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Old 06-04-2015, 08:08 PM
 
24 posts, read 39,191 times
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Hello,

A month ago I was given the green light to start working from home. I decided to take advantage of this opportunity to move across the state. I found a nice home in the desired city, put in an offer which was accepted. After inspection was completed, I found out the lender wanted a signed statement from my employer indicating my employment/income would not change after my move.

The managers at my work are given discretion of letting their employees work from home; there is nothing in my payroll record that signifies me a remote employee. While the Lender can pull my HR pay records, nothing "Official" would show up indicating I can work from home.

My manager is very versed with the company policies; he cannot act on the company behalf to provide employment verification with a notation that I work from home.

So, even though all my financials are in place - a week before closing - I'm stuck.
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Old 06-04-2015, 08:28 PM
 
Location: Phoenix, AZ area
2,931 posts, read 2,389,174 times
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Pretty standard when working with people who are just beginning to work from home. The risk is if you aren't productive your employer will call you back into the office because it is so new for you its a big risk. If they call you back in the house is no longer desirable and you may sell or more likely, which is just the average thing people do not you specific, walk away.
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Old 06-04-2015, 09:25 PM
 
3,317 posts, read 7,251,326 times
Reputation: 4095
Quote:
Originally Posted by youngins View Post
Hello,

A month ago I was given the green light to start working from home. I decided to take advantage of this opportunity to move across the state. I found a nice home in the desired city, put in an offer which was accepted. After inspection was completed, I found out the lender wanted a signed statement from my employer indicating my employment/income would not change after my move.

The managers at my work are given discretion of letting their employees work from home; there is nothing in my payroll record that signifies me a remote employee. While the Lender can pull my HR pay records, nothing "Official" would show up indicating I can work from home.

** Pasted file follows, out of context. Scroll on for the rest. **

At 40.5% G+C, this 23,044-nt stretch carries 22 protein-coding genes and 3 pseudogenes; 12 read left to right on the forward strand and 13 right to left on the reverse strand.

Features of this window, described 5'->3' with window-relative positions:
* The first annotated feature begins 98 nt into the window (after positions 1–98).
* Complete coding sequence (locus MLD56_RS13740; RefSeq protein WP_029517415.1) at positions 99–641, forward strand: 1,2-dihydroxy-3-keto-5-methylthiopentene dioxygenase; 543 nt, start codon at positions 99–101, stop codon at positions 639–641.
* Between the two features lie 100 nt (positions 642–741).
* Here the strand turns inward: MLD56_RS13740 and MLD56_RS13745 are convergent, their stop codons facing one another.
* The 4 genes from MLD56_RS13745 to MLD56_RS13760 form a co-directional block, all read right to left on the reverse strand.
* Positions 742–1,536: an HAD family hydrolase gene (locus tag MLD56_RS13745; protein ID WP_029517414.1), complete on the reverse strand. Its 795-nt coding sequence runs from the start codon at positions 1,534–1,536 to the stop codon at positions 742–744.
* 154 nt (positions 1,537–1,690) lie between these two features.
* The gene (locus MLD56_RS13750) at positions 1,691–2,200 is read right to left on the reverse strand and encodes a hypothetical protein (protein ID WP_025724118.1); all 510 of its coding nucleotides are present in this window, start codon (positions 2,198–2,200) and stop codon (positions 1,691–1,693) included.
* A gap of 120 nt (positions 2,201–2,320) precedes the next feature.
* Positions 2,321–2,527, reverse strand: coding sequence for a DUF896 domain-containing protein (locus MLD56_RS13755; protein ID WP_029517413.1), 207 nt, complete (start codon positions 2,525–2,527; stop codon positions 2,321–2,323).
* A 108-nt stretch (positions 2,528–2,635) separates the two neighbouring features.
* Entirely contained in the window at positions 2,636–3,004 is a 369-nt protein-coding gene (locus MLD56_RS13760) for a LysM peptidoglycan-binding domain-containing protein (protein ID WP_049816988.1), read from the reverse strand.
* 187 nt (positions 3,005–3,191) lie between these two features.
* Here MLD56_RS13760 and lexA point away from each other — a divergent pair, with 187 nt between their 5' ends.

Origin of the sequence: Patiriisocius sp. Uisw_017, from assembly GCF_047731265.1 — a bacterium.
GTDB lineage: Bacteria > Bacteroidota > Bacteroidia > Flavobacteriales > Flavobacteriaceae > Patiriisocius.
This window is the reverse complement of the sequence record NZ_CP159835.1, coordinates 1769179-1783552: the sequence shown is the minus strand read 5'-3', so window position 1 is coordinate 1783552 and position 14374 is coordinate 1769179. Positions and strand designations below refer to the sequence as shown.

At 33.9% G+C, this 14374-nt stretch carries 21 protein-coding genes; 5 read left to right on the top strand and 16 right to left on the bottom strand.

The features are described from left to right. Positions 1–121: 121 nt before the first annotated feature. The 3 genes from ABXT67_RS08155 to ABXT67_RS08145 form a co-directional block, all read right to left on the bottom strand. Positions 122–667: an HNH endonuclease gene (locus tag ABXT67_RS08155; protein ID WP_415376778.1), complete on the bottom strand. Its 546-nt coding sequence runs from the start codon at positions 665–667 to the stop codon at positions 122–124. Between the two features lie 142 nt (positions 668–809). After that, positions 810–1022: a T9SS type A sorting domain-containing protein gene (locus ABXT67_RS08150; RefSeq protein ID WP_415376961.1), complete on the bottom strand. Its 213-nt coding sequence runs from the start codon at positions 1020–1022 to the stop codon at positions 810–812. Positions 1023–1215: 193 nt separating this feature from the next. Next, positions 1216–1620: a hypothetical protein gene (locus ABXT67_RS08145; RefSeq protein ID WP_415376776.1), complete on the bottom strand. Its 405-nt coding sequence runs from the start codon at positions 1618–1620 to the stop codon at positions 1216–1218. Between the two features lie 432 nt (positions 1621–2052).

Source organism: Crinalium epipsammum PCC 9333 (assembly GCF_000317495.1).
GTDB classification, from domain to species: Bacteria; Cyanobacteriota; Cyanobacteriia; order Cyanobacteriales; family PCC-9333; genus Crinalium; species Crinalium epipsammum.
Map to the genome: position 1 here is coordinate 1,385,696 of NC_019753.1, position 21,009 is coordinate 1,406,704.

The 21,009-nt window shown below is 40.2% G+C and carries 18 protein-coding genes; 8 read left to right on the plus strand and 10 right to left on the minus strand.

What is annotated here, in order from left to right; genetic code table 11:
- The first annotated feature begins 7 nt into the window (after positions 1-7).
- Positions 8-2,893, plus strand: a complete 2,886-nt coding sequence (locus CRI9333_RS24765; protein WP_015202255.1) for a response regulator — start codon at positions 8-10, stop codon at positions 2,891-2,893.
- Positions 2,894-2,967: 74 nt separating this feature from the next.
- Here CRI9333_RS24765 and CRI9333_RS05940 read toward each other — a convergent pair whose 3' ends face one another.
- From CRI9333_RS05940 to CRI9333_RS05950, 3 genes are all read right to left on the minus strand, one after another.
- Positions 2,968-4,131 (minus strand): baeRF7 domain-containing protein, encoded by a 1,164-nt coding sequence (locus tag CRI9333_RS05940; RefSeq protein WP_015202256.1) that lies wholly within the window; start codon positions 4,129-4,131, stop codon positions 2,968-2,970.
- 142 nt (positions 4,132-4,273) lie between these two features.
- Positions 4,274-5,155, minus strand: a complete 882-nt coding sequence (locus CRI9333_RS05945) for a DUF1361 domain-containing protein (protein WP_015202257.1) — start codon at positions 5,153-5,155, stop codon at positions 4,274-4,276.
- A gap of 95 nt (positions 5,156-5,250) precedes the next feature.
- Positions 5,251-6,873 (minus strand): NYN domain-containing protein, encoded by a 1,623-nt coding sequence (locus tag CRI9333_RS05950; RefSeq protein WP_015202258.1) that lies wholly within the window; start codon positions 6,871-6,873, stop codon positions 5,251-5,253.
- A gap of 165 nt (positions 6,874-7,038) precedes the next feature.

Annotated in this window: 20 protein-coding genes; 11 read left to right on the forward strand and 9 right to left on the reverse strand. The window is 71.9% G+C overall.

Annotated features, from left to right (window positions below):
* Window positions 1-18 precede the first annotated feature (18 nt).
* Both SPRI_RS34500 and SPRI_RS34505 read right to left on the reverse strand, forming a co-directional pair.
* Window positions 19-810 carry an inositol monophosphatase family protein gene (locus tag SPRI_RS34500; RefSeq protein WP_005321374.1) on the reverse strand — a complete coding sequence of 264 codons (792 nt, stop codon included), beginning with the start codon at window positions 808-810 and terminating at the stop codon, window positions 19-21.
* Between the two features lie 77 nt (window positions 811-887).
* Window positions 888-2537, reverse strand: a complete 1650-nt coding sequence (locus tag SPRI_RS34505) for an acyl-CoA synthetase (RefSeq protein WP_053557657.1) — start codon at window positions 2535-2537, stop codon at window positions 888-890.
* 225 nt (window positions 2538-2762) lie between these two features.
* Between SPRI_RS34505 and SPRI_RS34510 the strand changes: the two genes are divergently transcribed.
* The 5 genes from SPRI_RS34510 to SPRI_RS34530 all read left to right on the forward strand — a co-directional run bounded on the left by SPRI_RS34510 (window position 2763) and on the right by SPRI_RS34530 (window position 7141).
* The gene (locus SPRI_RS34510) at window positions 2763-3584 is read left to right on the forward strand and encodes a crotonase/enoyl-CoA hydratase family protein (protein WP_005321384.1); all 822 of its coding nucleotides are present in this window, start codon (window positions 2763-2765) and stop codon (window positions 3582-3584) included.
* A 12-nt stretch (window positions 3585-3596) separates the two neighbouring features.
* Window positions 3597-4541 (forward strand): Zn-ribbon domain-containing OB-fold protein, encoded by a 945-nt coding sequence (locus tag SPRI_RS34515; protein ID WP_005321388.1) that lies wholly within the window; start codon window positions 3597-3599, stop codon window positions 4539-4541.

My manager is very versed with the company policies; he cannot act on the company behalf to provide employment verification with a notation that I work from home.

So, even though all my financials are in place - a week before closing - I'm stuck.
You're not stuck, this is common. The Verification of Employment obtained by the Lender, has provisions for this, and you can augment your case with a letter from your manager, on Letterhead, asserting that your move does not affect your job or workload.

The Verification, and the Letter, are two separate things. This happens a lot. Your Lender should not be presenting this to you as insurmountable.

Last edited by Pfhtex; 06-04-2015 at 09:44 PM..
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Old 06-05-2015, 04:51 AM
 
24 posts, read 39,191 times
Reputation: 21
Quote:
Originally Posted by Pfhtex View Post
Your Lender should not be presenting this to you as insurmountable.
Thank you for the responses.

The lender is not presenting this as insurmountable - my manager is stating all he can do is verbally verify he allowed me to work from home. He cannot make any written statement my income or employment would not be affected after I move. Even though my income is steady and there is plenty of work in the pipeline, no one has a crystal ball or any guarantees.

I suspect there would be few major corporate HR / legal department which would advise their people managers in any other fashion.
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Old 06-05-2015, 05:22 AM